The Luna cover (available to pre-order for $199 in a queen size, $219 for king, and $229 for California king) fits over your existing mattress and connects with other devices that are related to sleeping, like alarm clocks, lights, and thermostat. I saw the new mattress cover in action recently, when Luna co-founders Matteo Franceschetti and Massimo Andreasi Bassi set up an entire fake bedroom to demonstrate how it works.
Luna is full of sensors that learn what time you go to bed, how quickly you fall asleep, and what temperature you like your side of the mattress. It tracks your heart rate and respiratory rate while you sleep, and that helps it figure out when you’re in light and deep sleep. With that information, it can work with a smart alarm clock to wake you up during a window that you set, say between 6:15 a.m. and 6:35 a.m., but it won’t wake you if you’re in deep sleep.
Franceschetti and Bassi mentioned one other key component to making a smart home a little smarter: IFTTT . IFTTT stands for “if this, then that.” It’s a website and mobile app that you use to write little commands, but without any programming. You create an account on IFTTT and authenticate it to connect to other online services that you use, everything from email to Facebook to the account that controls your smart mattress cover. Then, by selecting options on the screen, you make what IFTTT calls recipes, such as, “If the mattress senses I got out bed, then turn on the smart coffeemaker.”
Going Whole Hog
Once you have the basics down, you might want to go whole hog with your smart home. So what’s next?
“To deck a house out, switches and keypads are crucial,” said Insteon CEO Joe Dada. “They give you control of all your lighting and appliances whether they’re in the same room or not. They also give you the status of devices you can’t directly see, for example knowing whether my kid’s lights are still on.”
Dada said if you’re interested in really ramping up your home, think about adding a smart thermostat for climate control, like the Nest Thermostat, and door sensors to see movement in and out of the home. People’s coming and going can inform the actions of your smart appliances, creating those if-then commands.
Fant and Hussain of Keen Home suggested three areas in which someone might specialize while kitting out their home. “If the customer is focused primarily on security, then perhaps they should invest in ADT Pulse,” they explained. “It is important to note that the Pulse platform charges a premium monthly price compared to other options on the market. If the customer is focused primarily on entertainment, then perhaps they should look into Comcast’s XFINITY Home platform, which ties in enriched video (cable and streaming) with smart lighting and thermostat controls. If the customer is focused primarily on comfort, then perhaps they should build their smart home around the Nest Learning Thermostat—which also acts as connected home hub to communicate and coordinate other devices.”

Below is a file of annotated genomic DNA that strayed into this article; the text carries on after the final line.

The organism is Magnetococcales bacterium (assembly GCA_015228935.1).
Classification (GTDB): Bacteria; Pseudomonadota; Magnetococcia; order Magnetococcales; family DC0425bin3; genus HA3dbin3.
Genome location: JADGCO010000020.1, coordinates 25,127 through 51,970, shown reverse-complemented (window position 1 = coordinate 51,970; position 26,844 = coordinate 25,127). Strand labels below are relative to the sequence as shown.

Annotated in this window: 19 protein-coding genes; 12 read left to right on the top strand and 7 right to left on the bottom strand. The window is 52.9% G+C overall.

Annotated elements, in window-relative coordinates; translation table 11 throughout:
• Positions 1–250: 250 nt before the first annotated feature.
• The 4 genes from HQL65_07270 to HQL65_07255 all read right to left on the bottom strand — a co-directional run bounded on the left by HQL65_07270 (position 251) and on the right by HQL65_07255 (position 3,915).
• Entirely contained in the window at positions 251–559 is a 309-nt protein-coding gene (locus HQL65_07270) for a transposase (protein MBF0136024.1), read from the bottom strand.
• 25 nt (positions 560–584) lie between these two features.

Part of the beauty of the Nest system family of products is it includes a smart smoke detector called Protect as well as a simple security camera, the Dropcam Pro. Nest supports a huge number of devices made by other companies, too, so it’s flexible to your needs.
Dada recommended the pros look into his company’s Insteon Connected Kit (about $349), which includes an Insteon Hub, two dimmer modules, a thermostat, an open/close door sensor, a motion sensor, a leak water sensor, and a Wi-Fi camera.
The Upkeep Question
Deciding on products to buy, getting them, installing them, and setting up commands for their use takes a little time, but by and large, it’s a one-shot investment per product on the order of about 30 minutes. Keeping up those appliances and home systems, however, will cost you, but not very much, according to Fant and Hussain at Keen Home.
“Outside of a product occasionally losing network connectivity and replacing batteries, there shouldn’t be too much ongoing maintenance for someone’s smart home,” they told me. “Most of the products that receive great customer reviews and that I would recommend to friends are quite robust and reliable.” Upkeep time over time, they add, should be about the same as maintain an average smoke detector. “Any connected home product that adds complexity to a consumer’s life is at best a poorly designed product and at worst a solution chasing a problem.”